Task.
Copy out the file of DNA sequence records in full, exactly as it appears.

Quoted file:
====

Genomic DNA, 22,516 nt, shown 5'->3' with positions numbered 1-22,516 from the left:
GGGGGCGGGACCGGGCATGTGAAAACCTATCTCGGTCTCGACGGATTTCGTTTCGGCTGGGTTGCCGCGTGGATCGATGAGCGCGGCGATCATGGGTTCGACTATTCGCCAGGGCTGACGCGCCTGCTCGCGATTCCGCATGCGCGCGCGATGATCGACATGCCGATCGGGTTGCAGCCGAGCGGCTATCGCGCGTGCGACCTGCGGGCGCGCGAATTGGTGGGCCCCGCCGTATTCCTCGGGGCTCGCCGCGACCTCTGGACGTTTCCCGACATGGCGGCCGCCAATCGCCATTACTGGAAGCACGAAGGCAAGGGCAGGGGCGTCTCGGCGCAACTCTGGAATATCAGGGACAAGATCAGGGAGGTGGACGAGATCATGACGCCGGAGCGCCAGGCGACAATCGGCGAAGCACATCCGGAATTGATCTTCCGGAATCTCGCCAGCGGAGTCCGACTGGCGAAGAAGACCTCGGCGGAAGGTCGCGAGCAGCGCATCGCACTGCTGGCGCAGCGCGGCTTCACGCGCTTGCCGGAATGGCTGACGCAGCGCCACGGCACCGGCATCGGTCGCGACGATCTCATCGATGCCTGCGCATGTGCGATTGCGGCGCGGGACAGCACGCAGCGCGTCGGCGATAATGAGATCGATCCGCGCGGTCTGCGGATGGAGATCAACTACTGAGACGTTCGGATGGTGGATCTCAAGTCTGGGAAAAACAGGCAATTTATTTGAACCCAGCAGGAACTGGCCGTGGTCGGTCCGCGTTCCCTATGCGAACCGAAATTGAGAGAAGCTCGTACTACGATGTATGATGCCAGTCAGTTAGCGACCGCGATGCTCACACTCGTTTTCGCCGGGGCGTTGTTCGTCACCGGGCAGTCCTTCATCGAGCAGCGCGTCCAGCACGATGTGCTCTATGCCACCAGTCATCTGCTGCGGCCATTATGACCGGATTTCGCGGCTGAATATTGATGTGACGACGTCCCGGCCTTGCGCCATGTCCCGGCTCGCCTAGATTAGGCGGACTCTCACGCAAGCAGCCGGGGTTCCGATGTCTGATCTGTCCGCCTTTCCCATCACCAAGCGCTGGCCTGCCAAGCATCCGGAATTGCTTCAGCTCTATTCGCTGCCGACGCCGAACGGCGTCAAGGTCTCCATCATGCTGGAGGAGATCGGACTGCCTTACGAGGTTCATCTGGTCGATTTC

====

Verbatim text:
Genomic DNA, 22,516 nt, shown 5'->3' with positions numbered 1-22,516 from the left:
GGGGGCGGGACCGGGCATGTGAAAACCTATCTCGGTCTCGACGGATTTCGTTTCGGCTGGGTTGCCGCGTGGATCGATGAGCGCGGCGATCATGGGTTCGACTATTCGCCAGGGCTGACGCGCCTGCTCGCGATTCCGCATGCGCGCGCGATGATCGACATGCCGATCGGGTTGCAGCCGAGCGGCTATCGCGCGTGCGACCTGCGGGCGCGCGAATTGGTGGGCCCCGCCGTATTCCTCGGGGCTCGCCGCGACCTCTGGACGTTTCCCGACATGGCGGCCGCCAATCGCCATTACTGGAAGCACGAAGGCAAGGGCAGGGGCGTCTCGGCGCAACTCTGGAATATCAGGGACAAGATCAGGGAGGTGGACGAGATCATGACGCCGGAGCGCCAGGCGACAATCGGCGAAGCACATCCGGAATTGATCTTCCGGAATCTCGCCAGCGGAGTCCGACTGGCGAAGAAGACCTCGGCGGAAGGTCGCGAGCAGCGCATCGCACTGCTGGCGCAGCGCGGCTTCACGCGCTTGCCGGAATGGCTGACGCAGCGCCACGGCACCGGCATCGGTCGCGACGATCTCATCGATGCCTGCGCATGTGCGATTGCGGCGCGGGACAGCACGCAGCGCGTCGGCGATAATGAGATCGATCCGCGCGGTCTGCGGATGGAGATCAACTACTGAGACGTTCGGATGGTGGATCTCAAGTCTGGGAAAAACAGGCAATTTATTTGAACCCAGCAGGAACTGGCCGTGGTCGGTCCGCGTTCCCTATGCGAACCGAAATTGAGAGAAGCTCGTACTACGATGTATGATGCCAGTCAGTTAGCGACCGCGATGCTCACACTCGTTTTCGCCGGGGCGTTGTTCGTCACCGGGCAGTCCTTCATCGAGCAGCGCGTCCAGCACGATGTGCTCTATGCCACCAGTCATCTGCTGCGGCCATTATGACCGGATTTCGCGGCTGAATATTGATGTGACGACGTCCCGGCCTTGCGCCATGTCCCGGCTCGCCTAGATTAGGCGGACTCTCACGCAAGCAGCCGGGGTTCCGATGTCTGATCTGTCCGCCTTTCCCATCACCAAGCGCTGGCCTGCCAAGCATCCGGAATTGCTTCAGCTCTATTCGCTGCCGACGCCGAACGGCGTCAAGGTCTCCATCATGCTGGAGGAGATCGGACTGCCTTACGAGGTTCATCTGGTCGATTTC